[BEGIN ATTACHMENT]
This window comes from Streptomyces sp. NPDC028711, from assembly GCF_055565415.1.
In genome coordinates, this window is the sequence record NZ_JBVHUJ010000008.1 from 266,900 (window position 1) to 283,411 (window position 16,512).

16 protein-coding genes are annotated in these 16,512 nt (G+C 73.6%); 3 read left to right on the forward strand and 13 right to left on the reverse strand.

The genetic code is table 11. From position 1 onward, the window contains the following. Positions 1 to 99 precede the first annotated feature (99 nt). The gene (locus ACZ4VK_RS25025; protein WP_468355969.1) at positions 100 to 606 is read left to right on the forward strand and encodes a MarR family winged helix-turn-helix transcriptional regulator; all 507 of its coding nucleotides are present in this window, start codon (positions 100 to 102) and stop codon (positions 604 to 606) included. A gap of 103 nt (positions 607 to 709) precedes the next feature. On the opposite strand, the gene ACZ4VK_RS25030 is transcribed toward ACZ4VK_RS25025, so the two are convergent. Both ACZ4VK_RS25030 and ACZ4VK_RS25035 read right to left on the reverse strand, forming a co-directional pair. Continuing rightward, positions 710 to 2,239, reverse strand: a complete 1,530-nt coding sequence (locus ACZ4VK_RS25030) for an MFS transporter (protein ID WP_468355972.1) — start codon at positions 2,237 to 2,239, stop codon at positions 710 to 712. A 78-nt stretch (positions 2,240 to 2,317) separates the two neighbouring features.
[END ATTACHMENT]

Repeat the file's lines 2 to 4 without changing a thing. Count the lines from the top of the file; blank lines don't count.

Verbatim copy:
In genome coordinates, this window is the sequence record NZ_JBVHUJ010000008.1 from 266,900 (window position 1) to 283,411 (window position 16,512).

16 protein-coding genes are annotated in these 16,512 nt (G+C 73.6%); 3 read left to right on the forward strand and 13 right to left on the reverse strand.

The genetic code is table 11. From position 1 onward, the window contains the following. Positions 1 to 99 precede the first annotated feature (99 nt). The gene (locus ACZ4VK_RS25025; protein WP_468355969.1) at positions 100 to 606 is read left to right on the forward strand and encodes a MarR family winged helix-turn-helix transcriptional regulator; all 507 of its coding nucleotides are present in this window, start codon (positions 100 to 102) and stop codon (positions 604 to 606) included. A gap of 103 nt (positions 607 to 709) precedes the next feature. On the opposite strand, the gene ACZ4VK_RS25030 is transcribed toward ACZ4VK_RS25025, so the two are convergent. Both ACZ4VK_RS25030 and ACZ4VK_RS25035 read right to left on the reverse strand, forming a co-directional pair. Continuing rightward, positions 710 to 2,239, reverse strand: a complete 1,530-nt coding sequence (locus ACZ4VK_RS25030) for an MFS transporter (protein ID WP_468355972.1) — start codon at positions 2,237 to 2,239, stop codon at positions 710 to 712. A 78-nt stretch (positions 2,240 to 2,317) separates the two neighbouring features.